Wednesday, January 13, 2010
Re-Hiring the already Fired employees
You work hard, you expect promotion. Then one day, end of year, a young employee from Human Resources, calls you and says. “Your position has been eliminated,”. There were some words before and after, but you don’t really remember them because these five words consumed your brain for the entire call-and for many weeks following. This was your first layoff.
After you calmed yourself down, you thought about the best way to be laid off, the exit strategy that would be most beneficial to your future. You came up with these guidelines to help anyone else who faces a layoff, which seems to be everyone these days:
Ask for an explanation, but don’t expect or demand one
If you are laid off, you deserve a reason from your management, but you often will not get one. Accept that fact quickly. If you insist the point, you run the risk of harming the relationship with the person who will be your best reference to future employers-and you stand to gain little more than a vague excuse.
Maintain a professional image throughout the ordeal, only letting your guard down when you get home.
The people you work with will also be references to give to future employers, and you need their last image of you to be as positive as possible. Crying and cursing as you’re escorted to the elevator would be a perfectly human response, but not a very strategic one.
Finally, let it go. Don’t spend your time over-analyzing what happened. A job search is tough, and exponentially so in this recession. You have too much work to do to waste your time thinking about the work you won’t be doing anymore.
As you read these words now, many months after the downsizing, they seem simple. But at the time, there was nothing harder to do than suppress my emotions as much as ou could and follow these steps. If you face it, this will be hard, but it will be the most advantageous thing you can do.
After all, telling your new interviewer that she can not contact your former employer or colleagues is a huge red flag, and with millions of other unemployed people competing for the limited number of job openings, a red flag can mean elimination from the pool of applicants without even a chance to explain it.
You could be fired from your job. Time is hard. We have global financial crisis, you find yourself unemployed. You feel humiliated. You feel that you do not deserve that response, that you are the one to be fired.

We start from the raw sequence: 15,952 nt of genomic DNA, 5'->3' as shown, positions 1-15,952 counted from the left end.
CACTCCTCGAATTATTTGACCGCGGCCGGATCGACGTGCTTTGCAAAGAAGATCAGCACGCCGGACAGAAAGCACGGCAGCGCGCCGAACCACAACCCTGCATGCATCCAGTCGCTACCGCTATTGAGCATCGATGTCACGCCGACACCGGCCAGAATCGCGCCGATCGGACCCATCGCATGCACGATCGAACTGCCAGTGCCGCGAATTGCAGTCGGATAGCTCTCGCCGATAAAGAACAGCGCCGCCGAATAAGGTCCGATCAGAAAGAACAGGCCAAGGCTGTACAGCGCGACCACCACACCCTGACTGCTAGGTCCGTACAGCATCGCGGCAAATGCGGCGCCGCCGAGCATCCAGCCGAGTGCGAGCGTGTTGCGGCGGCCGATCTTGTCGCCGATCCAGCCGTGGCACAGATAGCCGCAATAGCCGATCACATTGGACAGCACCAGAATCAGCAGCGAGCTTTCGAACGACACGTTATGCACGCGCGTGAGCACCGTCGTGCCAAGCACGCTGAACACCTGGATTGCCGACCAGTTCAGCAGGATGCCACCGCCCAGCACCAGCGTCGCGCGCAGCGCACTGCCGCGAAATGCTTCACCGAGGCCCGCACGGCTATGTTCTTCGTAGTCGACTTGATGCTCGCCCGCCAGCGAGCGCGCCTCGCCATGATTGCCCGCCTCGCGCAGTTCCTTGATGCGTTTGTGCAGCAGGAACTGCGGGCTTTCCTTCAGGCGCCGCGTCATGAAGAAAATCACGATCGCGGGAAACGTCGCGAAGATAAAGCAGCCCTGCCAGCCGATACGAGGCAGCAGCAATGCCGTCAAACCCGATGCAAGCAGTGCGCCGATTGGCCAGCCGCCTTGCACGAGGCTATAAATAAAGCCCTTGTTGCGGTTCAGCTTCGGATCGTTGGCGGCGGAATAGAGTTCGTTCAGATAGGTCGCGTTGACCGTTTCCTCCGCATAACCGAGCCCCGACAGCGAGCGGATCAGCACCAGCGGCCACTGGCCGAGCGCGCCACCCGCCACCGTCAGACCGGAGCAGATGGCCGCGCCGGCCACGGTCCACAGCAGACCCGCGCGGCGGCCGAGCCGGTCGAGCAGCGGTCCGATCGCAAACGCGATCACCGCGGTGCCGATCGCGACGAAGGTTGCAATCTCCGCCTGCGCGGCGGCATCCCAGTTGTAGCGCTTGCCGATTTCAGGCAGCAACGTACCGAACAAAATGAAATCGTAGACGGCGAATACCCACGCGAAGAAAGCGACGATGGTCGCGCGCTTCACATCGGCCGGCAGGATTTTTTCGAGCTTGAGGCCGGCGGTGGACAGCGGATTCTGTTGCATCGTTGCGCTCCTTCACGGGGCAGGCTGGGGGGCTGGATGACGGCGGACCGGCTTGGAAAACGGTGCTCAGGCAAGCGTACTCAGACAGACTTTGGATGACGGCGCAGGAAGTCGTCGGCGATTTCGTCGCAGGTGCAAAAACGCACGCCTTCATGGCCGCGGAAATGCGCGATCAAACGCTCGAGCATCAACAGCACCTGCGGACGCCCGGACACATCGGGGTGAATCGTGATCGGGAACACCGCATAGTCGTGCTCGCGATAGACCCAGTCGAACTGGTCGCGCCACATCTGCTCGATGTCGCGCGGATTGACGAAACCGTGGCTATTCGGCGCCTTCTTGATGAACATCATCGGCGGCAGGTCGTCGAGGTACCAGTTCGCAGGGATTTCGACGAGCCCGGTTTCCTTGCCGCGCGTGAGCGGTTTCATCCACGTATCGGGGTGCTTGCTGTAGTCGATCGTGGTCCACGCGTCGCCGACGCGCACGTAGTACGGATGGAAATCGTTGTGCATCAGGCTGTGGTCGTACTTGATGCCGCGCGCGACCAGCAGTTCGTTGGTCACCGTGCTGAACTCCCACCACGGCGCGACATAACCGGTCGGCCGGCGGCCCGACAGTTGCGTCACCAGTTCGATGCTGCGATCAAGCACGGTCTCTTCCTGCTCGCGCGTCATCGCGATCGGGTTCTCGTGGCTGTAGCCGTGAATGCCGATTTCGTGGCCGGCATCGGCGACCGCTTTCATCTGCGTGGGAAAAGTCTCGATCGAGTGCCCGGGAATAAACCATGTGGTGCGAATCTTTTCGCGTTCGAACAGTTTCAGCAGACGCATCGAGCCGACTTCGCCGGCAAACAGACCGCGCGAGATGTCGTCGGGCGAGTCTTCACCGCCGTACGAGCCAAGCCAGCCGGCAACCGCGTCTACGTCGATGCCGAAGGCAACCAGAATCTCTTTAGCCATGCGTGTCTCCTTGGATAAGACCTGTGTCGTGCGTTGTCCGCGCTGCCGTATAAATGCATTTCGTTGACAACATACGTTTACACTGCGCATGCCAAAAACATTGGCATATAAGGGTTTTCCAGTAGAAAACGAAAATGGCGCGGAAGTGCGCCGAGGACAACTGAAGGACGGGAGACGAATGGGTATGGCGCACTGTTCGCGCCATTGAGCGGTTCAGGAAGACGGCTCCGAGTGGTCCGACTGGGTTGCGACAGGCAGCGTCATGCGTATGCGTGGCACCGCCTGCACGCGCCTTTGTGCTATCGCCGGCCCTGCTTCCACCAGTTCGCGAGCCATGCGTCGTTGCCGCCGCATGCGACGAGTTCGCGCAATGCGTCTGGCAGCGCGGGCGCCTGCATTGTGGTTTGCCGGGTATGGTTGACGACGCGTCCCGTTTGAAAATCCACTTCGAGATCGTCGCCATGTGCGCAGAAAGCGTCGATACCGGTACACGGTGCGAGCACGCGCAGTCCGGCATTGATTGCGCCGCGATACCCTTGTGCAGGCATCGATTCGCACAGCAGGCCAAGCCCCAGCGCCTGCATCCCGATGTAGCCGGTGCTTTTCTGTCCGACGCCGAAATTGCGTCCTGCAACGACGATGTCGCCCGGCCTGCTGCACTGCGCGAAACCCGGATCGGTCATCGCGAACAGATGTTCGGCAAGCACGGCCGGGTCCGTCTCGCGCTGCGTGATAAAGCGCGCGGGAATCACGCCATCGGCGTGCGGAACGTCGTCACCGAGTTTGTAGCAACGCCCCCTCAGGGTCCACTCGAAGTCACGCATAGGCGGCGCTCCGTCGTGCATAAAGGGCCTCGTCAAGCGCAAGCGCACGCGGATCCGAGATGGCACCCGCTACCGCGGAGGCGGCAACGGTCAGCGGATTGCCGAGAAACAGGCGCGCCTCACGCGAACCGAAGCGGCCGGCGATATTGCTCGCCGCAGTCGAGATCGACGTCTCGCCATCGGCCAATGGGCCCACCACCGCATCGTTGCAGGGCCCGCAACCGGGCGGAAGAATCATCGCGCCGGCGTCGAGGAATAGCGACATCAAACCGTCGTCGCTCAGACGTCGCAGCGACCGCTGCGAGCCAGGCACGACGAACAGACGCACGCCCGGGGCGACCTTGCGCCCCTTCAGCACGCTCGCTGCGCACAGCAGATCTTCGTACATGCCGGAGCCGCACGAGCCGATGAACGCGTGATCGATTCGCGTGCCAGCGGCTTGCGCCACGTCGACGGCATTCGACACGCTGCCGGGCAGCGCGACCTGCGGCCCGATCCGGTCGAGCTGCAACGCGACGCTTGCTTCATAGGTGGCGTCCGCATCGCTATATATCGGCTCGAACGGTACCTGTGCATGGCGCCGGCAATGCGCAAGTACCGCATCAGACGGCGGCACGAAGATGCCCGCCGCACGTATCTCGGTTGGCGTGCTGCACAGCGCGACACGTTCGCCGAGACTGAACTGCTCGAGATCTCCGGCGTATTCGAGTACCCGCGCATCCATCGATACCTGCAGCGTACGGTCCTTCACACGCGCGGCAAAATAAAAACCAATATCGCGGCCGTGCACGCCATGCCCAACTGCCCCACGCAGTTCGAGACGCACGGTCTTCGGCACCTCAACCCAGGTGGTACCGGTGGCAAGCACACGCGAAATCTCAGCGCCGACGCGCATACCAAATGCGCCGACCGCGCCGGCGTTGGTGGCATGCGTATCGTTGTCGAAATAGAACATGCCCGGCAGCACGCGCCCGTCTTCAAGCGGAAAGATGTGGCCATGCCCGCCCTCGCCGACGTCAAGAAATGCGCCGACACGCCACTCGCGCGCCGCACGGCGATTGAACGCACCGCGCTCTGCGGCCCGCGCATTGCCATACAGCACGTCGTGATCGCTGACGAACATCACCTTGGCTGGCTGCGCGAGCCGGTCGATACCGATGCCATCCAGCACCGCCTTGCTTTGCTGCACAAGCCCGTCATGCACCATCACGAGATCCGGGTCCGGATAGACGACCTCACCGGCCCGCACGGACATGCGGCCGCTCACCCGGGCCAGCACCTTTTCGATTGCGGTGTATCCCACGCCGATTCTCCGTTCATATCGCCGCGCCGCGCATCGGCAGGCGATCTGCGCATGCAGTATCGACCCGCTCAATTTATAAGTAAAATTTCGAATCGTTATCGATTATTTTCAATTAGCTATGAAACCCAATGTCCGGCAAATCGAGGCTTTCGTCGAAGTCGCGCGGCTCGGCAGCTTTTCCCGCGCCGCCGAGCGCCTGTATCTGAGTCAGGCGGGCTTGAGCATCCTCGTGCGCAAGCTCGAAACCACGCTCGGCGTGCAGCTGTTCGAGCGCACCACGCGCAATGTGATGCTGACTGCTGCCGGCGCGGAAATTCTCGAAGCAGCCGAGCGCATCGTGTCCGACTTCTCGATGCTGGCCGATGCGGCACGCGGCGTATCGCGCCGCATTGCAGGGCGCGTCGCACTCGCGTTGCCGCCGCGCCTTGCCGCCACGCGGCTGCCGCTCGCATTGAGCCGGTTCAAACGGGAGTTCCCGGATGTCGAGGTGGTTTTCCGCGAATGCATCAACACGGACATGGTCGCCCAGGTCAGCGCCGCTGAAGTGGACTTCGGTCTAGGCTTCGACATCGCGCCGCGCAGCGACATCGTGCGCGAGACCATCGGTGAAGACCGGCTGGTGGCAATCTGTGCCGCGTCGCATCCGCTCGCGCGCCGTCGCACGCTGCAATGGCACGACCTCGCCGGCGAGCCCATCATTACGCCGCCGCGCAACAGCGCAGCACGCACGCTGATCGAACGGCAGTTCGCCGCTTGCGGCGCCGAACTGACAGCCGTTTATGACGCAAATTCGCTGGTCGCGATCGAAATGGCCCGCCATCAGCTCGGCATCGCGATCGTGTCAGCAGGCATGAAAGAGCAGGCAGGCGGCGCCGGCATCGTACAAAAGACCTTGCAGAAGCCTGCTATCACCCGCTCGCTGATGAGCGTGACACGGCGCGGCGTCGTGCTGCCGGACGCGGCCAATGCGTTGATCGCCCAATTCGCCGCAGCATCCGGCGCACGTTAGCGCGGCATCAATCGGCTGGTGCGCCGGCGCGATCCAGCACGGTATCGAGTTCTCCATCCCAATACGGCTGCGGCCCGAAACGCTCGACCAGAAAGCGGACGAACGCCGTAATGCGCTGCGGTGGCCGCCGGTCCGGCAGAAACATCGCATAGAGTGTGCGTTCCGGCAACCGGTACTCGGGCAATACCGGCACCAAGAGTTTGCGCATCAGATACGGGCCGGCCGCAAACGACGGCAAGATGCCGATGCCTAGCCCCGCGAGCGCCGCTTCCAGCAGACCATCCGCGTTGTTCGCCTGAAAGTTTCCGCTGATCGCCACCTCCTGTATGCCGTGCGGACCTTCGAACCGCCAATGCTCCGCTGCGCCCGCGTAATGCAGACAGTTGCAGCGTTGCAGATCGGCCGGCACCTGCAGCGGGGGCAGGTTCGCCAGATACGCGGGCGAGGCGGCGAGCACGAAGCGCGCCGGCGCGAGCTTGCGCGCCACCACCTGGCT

But company can not get enough orders to survive. So they need to cut expenses. They need to fire people to reduce expenses. You are the one to sacrifice.
Then one day in time, maybe not very long, company gets orders, they need human resources. They feel that re-hiring is better then new recruits since they do not need time for reorientation. They prefer their ex-staff. They invite to join them again.
However whatever the time passed in between, now working conditions/ your terms are different. You are humiliated in the past.
You spent one of the worst periods of your life time. You had debts to pay, you had to pay mortgage, find money for your children for their education.
You had so hard times to survive. Your core family supported you. Your friends, your networking helped you to find another job/ another business environment to earn money and survive.
Then one day your company calls you back. They should pay. They should pay the consequences. You were the one who paid their termination decision. This is not so cheap. Think about, and answer the following questions
Companies expect the employees to care the company interests at extreme levels, however they also expect them to sacrifice from their personal gains. Why??
Do you re-hire the employees you fired earlier? Yes, you do. Because the ex-employees need no time for orientation. Company gets the memory back.
How about that question, "Do you work in a business environment where you were fired before?" Good question but it is not so easy to answer.
They need more programs to upgrade the employee morale, restructuring / re-building re-hired employee self confidence, and belonging feeling.
For an ex-employee, if he/she is not yet employed, it is better to get a job, than stay unemployed, better hired than fired.
On the other hand, company looses the confidence of the ex-employee, he/she would be looking for another job in time.
Fired employee looks for family support at all time to overcome the difficulties.
He/she should consult with his/her seniors who had similar nasty experiences in their past.
Re-hiring is costly. Companies should think twice to fire employees in hard times. Employee expenses are a small percentage of the overall expenses.
Re-hiring procedures should be carefully re-examined by both sides, by employer as well as employee.
Low profile is recommended to re-hired employees. Long term expectations are to be avoided. Career expectations are to be kept at lowest level.
You may also consider to return to university for MSc MBA PhD degrees if you do not have dependent, if you can survive for at least 3-years. That postgraduate degree will be very helpful in your senior management career plans as well as in your senior years.
An employee/ professional should look for any means to build his/her own company/ enterprise, where he/she can not be fired again. It is certainly better to work in an environment where you can control your own fate/ destiny.
Your comments are always welcome.
Haluk Direskeneli, Ankara based Energy Analyst